The Journal of Value Inquiry

, Volume 52, Issue 4, pp 395–410 | Cite as

Suffering and the Six Perfections: Using Adversity to Attain Wisdom in Mahāyāna Buddhist Ethics

  • Emily McRaeEmail author
In a collection of fourteenth century biographical narratives, a group of Japanese nuns discuss the events in their lives that motivated the decision take monastic vows. In one, “The Wife from the Western Part of the Capital,” a nun in her late thirties tells a particularly tragic tale of loss:

…I gave birth to a baby boy. He was an extraordinary child. He was not only very beautiful, but he was precocious and clever. He had a sweet voice and would hug his father and me and say things beyond his years. I was sure he would be a most wonderful person if he reached adulthood…His father adored him beyond all limits. Because he loved his son so much, in the winter of the boy’s fourth year, he had decided to kill a crane with his own hand, to serve to his son. At the time, our boy was at play on the other side of the carving board. The knife blade flew out of its handle and stuck in his breast, piercing him clean through. He screamed in fright, thinking his father had done it to chastise...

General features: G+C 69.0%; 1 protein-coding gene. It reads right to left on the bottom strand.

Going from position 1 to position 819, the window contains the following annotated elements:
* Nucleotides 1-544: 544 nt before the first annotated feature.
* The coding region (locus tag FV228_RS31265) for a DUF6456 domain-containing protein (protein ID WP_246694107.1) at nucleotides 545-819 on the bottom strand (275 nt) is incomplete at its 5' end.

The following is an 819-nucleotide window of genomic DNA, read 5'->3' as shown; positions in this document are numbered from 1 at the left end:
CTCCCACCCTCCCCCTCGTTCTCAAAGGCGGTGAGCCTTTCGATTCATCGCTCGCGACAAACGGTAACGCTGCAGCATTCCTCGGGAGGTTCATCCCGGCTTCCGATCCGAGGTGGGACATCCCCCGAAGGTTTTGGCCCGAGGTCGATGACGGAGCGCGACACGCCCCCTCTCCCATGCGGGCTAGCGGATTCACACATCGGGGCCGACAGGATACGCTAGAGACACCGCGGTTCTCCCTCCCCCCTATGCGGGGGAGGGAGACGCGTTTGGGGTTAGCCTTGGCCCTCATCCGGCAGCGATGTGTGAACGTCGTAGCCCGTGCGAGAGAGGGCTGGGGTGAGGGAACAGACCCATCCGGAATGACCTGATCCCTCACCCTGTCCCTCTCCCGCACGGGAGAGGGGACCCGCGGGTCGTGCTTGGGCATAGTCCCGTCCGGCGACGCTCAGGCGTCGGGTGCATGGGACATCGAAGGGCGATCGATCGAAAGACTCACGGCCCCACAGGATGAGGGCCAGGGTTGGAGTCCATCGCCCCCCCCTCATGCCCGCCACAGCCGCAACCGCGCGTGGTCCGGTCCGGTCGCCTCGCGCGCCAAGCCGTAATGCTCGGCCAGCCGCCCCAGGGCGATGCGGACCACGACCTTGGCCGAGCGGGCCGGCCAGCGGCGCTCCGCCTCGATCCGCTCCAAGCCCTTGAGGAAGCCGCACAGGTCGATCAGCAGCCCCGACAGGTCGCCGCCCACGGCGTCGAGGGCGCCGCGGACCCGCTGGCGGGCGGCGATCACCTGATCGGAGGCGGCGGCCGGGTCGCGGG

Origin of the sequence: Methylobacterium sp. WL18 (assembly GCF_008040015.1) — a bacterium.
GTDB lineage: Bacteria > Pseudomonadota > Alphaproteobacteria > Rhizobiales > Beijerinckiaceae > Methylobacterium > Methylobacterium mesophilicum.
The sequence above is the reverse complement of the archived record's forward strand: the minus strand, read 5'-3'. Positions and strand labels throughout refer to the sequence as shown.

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© Springer Science+Business Media B.V., part of Springer Nature 2018

Authors and Affiliations

  1. 1.Department of PhilosophyUniversity of New MexicoAlbuquerqueUSA

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